TORONTO — The embattled Soulpepper Theatre Company is turning to award-winning L.A.-based director Weyni Mengesha as its new artistic director.
The Vancouver-born, Toronto-bred dramaturge takes the reins amidst a whirlwind of reinvention at the non-profit, which is still emerging from the fallout of sexual harassment allegations against co-founder Albert Schultz.
Once a giant in the Canadian theatre scene, the impresario stepped down as artistic director in January vowing to vigorously defend himself in a lawsuit filed by four actresses. All parties said in August that they had reached an out-of-court settlement, the terms of which have not been disclosed.
Mengesha assumes her post in January 2019. The challenge now, she says, is: "How do we move forward?"
"It's about opening lines of communication, clarifying the line of communication for all the artists," says Mengesha, known for shaping the internationally successful "'da Kink in My Hair."
"Being really clear about what our values are, being really clear about the safety in the workspace and that everybody's voice is important, making sure that those channels are open and welcomed."
She says that includes broadening Soulpepper's audience through new measures that could include open mic nights, and more cabaret-style musical pieces.
Mengesha's ties to Soulpepper stretch back to 2006-2008 when she was a member of the company's training program, Soulpepper Academy.
From there, she cultivated an impressive career that included directing several hit productions including 2008's "Raisin in the Sun," and 2012's box office hit "Kim's Convenience," now a successful CBC-TV series, which she has also directed.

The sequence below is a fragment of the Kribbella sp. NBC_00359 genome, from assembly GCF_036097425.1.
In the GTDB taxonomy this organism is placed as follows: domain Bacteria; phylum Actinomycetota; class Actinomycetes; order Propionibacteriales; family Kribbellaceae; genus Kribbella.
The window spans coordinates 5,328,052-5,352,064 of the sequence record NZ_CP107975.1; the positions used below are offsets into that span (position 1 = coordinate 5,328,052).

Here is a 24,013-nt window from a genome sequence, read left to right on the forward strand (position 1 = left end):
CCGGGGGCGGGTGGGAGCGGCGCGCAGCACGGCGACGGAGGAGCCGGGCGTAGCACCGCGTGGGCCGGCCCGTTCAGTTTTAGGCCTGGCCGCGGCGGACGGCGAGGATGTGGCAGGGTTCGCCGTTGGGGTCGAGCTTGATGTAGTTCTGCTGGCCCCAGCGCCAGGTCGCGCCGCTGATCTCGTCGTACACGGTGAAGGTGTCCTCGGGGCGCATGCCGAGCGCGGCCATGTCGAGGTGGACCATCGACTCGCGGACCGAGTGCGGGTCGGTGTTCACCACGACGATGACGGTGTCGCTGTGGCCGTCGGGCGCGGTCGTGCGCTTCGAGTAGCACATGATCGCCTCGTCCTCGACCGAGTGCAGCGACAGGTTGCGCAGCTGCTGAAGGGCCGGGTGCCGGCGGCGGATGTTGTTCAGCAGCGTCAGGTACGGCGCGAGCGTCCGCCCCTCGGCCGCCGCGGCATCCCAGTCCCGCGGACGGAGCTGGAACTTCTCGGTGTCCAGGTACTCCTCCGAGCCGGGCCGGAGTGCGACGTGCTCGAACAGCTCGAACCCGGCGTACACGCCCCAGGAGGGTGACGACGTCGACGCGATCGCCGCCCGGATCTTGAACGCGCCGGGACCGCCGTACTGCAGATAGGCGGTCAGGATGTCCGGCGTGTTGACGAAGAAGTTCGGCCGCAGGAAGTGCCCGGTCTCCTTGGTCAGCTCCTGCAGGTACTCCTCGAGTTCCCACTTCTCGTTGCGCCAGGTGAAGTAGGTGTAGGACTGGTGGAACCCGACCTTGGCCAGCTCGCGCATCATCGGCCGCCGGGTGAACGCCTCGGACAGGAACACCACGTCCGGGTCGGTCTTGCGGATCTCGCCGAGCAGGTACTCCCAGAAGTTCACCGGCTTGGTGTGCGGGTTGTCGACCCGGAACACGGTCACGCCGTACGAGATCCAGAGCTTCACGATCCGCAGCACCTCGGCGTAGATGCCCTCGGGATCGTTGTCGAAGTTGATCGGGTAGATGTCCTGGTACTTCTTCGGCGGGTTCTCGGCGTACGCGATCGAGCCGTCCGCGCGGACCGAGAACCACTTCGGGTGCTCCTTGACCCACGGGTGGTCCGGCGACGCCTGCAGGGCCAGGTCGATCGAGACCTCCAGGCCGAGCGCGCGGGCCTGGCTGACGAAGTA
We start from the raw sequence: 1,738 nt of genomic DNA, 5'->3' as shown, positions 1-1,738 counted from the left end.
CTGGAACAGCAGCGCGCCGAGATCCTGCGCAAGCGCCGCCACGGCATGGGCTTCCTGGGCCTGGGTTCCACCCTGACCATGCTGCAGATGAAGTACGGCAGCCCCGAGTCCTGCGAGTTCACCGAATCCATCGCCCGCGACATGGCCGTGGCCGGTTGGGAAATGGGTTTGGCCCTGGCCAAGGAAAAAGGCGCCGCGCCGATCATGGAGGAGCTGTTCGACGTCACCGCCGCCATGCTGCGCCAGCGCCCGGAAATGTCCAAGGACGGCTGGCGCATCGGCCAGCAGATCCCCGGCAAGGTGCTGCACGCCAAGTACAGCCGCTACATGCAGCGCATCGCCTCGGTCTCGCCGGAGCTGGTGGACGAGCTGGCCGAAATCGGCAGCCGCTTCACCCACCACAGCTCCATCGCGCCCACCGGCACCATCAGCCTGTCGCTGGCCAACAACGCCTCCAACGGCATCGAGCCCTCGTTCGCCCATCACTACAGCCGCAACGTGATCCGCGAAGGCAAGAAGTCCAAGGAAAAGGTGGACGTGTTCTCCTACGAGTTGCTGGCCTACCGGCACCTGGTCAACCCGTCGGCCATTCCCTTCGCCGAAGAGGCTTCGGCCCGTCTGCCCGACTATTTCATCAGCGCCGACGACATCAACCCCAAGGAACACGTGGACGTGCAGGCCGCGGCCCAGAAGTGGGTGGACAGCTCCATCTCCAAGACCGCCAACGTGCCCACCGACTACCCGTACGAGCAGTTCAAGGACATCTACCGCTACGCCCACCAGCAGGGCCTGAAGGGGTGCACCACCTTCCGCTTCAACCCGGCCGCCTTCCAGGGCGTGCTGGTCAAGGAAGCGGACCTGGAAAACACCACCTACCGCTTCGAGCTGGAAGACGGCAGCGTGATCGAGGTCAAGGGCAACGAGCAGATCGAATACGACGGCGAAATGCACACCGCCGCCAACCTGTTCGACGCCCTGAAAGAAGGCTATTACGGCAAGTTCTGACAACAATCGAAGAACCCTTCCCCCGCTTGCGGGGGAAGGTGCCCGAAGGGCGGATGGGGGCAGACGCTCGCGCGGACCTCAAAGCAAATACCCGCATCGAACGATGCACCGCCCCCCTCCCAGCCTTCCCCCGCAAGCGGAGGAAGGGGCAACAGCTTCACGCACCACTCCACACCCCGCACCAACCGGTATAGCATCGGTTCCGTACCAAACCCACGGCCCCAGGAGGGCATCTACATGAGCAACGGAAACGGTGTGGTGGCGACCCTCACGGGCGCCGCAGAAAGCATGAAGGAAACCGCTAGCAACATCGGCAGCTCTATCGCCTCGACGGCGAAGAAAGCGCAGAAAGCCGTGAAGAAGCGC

In a release announcing the appointment Thursday, board chair Vanessa Morgan says Mengesha brings a "truly unique set of values, passions, talents and leadership qualities to shape Soulpepper's artistic vision and direction."
The search committee included six board members and artist advisors who sought out "a leader with clear artistic vision and ambition," a passion for "theatre that explores social and political issues" and "a genuine commitment to creating new opportunities for diverse voices."
Last week, Soulpepper outlined several steps it has taken to strengthen workplace culture since the scandal broke. They include a new confidential whistleblower hotline, "anti-oppression" workshops, and a code of conduct that was adopted Sept. 10.
One of Mengesha's first priorities will be to develop and co-lead a five-year strategic plan with the company's new executive director, Emma Stenning, appointed in August. The U.K.-based Stenning begins her post Nov. 19 and joins Soulpepper after serving as chief executive of Bristol Old Vic.
Now based in Los Angeles, Mengesha started her career in Toronto directing "'da Kink in My Hair" across North America and in London.
As far back as her days as a budding dramaturge at York University, she recalls being frustrated by a lack of diversity in the industry.
"(I recall) having to go in my fourth year to the dean and say, 'I'm not going to do this fourth year. Actually, I want to do my own independent study, it's going to be called, "In Search of an African-Canadian Theatre Aesthetic,"'" says Mengesha.
"When I was going into university I had a very hard time. I struggled to find an African-Canadian monologue to audition with. And now people audition with ''da Kink in My Hair' from me.
"Things are changing and a lot of us are invested in the change."